The inside of the restaurant had changed in the twenty-some years since I'd been there, more pre-fab modern. The dining room was packed. 80% of the customers were Asian, and the waiters and hostesses spoke to them in high-pitched vowel sounds ending most often in "g"s. A boy brought me a menu that listed about a hundred items, laminated page after laminated page. I settled on a bowl of beef pho and ordered a Coca Cola, something I rarely drink.
I was at a table facing the room, my back against the window facing the highway. To my right was a family, a father, mother, and two daughters aged approximately 12 and 16. The youngest girl coughed a few times in my direction, and when I looked at her, she threw me daggers meant to intimidate. I almost said, "Cough on your father you little shit," but caught myself with a giggle. She continued with the sour face of defiance. The father spoke in Vietnamese, but the little girl spoke Valley Girl. I decided to be entertained. My Leica sat on the dining table, and I wanted to take a photo, but of course. . . .
My meal came, a bowl of bone broth and a couple strips of beef loin with what was described as "joint" which turned out to be a hunk of fatty connective tissue I assume was only for flavor and not for eating. The main edible in the bowl, of course, was a mass of rice noodles. They brought a tray of bean sprouts and mint leaves for me to add. I looked around the restaurant to see what others were having. Most were eating out of the same deep white bowl as I, but per usual, I felt I was given something less than what they had. I always suspect them of having more ingredients.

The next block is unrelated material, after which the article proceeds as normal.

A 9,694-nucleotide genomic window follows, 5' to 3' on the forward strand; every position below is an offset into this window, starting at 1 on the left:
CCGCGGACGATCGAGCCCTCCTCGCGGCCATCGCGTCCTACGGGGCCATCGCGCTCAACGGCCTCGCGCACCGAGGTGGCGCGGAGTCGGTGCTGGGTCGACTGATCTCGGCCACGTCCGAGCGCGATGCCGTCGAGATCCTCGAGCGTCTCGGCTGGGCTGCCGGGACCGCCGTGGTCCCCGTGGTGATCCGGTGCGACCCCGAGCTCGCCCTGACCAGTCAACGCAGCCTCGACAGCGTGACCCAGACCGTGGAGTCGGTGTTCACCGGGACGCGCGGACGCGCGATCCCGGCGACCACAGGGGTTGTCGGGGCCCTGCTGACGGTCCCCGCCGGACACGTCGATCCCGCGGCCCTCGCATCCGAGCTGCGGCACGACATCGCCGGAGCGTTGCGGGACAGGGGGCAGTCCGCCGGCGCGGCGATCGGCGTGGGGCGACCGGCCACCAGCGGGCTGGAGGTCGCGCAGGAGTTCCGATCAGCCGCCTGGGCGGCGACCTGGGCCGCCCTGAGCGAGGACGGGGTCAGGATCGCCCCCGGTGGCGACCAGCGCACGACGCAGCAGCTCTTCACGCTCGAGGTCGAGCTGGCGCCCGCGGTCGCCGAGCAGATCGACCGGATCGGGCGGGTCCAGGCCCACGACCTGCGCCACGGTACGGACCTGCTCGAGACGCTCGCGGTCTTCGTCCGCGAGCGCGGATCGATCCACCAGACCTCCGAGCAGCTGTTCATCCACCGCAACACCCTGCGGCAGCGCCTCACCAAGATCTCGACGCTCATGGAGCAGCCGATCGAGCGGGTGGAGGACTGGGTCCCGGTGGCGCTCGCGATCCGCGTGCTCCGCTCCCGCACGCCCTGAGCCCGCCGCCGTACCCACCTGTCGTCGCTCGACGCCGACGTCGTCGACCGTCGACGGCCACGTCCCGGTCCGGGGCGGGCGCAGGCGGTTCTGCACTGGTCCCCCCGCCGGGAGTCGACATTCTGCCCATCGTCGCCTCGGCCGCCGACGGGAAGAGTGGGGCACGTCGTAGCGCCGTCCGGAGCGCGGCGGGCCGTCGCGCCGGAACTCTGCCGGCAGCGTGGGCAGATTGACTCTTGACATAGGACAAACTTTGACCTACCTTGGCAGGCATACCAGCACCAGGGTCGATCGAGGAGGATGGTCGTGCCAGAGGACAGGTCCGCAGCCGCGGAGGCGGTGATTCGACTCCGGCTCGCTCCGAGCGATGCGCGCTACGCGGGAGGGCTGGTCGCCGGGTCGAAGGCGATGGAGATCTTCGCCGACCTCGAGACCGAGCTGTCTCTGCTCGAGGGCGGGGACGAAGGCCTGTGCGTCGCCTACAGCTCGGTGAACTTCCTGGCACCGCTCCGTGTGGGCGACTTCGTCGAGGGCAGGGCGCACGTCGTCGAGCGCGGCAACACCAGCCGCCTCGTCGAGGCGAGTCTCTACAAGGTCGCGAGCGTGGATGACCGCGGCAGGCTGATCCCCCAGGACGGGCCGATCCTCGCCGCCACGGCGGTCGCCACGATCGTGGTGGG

As I ate, I watched the room. Most of the families looked like the ones I grew up with in clothing and demeanor, worn out, oversized t-shirts, cheap jeans from an indoor flea market, and bad "standard" haircuts. There were lots of children in the families, but scattered around were some "better" dressed couples, the women with tacky Bebe shirts that sparkled topped with meretricious jackets, wearing black slacks and sequined sandals, dangling earrings, and obvious makeup. Yes, I thought, these were Bourdain's people. Audiences loved to watch him praise the delicate flavors of Vietnamese dishes while sitting in cheap plastic chairs while men in t-shirts and pedal pushers brought him dishes. Bourdain played "man of the people," but it was for his Imperial audience ensconced on their couches at home.
The pho was o.k. but not great. Still, bone broth, you know? Supposed to be good for you. I had been told that this restaurant sold bone broth for five dollars a quart, but I forgot to ask. Maybe they spend hours boiling bones in the back, but I had a sneaking suspicion that there was some store bought broth added, too.